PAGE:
Life in outer space? Chile invites the public to free conference

Conference in the former National Congress building will reunite Nobel Prize-winning scientists, astronomers and philosophers to tackle life’s big questions.

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In honor of the 200th anniversary of the Chilean congress, a special meeting between politicians, scientists, humanities scholars and the general public will explore ideas like, What is life?, How did life begin? and, When will we find life on other planets?

The free conference, titled “Horizons in the Bicentennial of the National Congress of the Republic of Chile”, will be held from November 30 to December 3 at Chile’s former National Congress building in Santiago.

The conference is “an invitation to ask ourselves how our society will be affected by biotechnology, nanotechnology and astrophysics; what is the ethical code that influences our decisions, what relevant facts will be left for the interpretation of future historians, and what will our philosophers be asking in the future,” according to the congressional website.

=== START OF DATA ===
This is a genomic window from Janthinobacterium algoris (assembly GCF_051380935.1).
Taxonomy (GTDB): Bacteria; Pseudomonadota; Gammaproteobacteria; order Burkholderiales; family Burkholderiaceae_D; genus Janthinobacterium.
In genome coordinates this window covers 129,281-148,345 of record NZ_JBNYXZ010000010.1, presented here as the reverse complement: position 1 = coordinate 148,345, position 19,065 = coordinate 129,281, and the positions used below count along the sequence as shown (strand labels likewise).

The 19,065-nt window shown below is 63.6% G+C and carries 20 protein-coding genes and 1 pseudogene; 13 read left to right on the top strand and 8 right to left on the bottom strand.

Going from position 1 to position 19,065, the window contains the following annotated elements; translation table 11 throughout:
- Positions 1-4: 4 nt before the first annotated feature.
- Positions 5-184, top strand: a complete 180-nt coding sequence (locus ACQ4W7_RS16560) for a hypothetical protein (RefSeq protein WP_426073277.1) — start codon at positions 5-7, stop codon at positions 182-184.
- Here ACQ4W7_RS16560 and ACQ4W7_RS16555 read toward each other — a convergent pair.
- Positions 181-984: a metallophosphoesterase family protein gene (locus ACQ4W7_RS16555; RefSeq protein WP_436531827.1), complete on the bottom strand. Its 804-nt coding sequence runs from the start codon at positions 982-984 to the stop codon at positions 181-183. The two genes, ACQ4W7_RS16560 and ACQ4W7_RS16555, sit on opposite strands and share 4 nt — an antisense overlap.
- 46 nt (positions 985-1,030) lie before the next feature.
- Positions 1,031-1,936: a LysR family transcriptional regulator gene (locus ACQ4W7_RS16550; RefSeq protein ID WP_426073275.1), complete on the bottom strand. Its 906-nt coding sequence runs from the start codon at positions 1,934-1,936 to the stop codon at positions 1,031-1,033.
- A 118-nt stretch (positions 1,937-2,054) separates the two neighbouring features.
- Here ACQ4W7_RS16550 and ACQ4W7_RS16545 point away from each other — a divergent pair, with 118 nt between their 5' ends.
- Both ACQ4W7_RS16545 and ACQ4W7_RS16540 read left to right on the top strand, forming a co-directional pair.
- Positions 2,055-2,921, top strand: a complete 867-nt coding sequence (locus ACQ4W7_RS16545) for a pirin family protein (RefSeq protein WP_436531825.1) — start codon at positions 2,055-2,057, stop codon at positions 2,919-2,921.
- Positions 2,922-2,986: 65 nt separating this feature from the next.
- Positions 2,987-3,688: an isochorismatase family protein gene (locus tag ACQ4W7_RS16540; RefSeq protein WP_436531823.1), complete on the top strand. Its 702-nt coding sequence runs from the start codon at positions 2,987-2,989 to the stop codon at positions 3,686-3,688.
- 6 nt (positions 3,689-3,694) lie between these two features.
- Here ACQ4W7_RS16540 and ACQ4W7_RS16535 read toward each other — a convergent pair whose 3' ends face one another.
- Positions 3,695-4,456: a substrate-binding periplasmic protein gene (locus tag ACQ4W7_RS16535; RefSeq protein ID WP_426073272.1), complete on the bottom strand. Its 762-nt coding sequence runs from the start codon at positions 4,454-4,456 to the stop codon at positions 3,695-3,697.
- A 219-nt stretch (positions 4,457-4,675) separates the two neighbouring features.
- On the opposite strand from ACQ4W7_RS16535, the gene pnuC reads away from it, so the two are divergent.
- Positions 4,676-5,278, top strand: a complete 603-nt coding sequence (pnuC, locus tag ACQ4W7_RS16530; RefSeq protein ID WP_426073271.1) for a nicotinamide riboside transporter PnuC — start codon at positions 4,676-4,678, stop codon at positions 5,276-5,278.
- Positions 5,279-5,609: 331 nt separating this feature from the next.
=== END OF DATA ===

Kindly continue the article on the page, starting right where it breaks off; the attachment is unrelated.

Nobel Prize-winners in the fields of science, astrophysics, philosophy, mathematics and engineering will be making special appearances at the conference.

In attendance will be Professor María Teresa Ruiz, an astronomer at the Universidad de Chile who won Chile’s National Prize in Exact Sciences in 1997 for the discovery of a supernova at the moment it exploded.

“We, as scientists, have always wanted to answer the question if humans are alone or not in the galaxy,” Ruiz said.

The connection between life on earth and extraterrestrial life will star as the central topic of the congress. Ruiz says that the probability of alien life is increasingly likely, especially considering that “in our galaxy alone, there are a hundred thousand other stars.”

Ruiz and Chilean Senate President Guido Girardi inaugurated the conference at the Cerro Calán observatory, during a ceremony on November 25.

“With the end of the age of petroleum, lineal ideology and Cartesian ideals, we are living in a dynamic future, full of changes and uncertainties, and politics should embrace these theme,” Girardi said.

The senate president added that the cosmovision of Chile’s largest indigenous group, the Mapuche, “is a more human way of seeing the universe, because it is holistic,” and added that “the study of their culture and cosmovision is fundamental, especially in today’s world.”

For a full list of lecturers and the conference schedule, visit the conference website.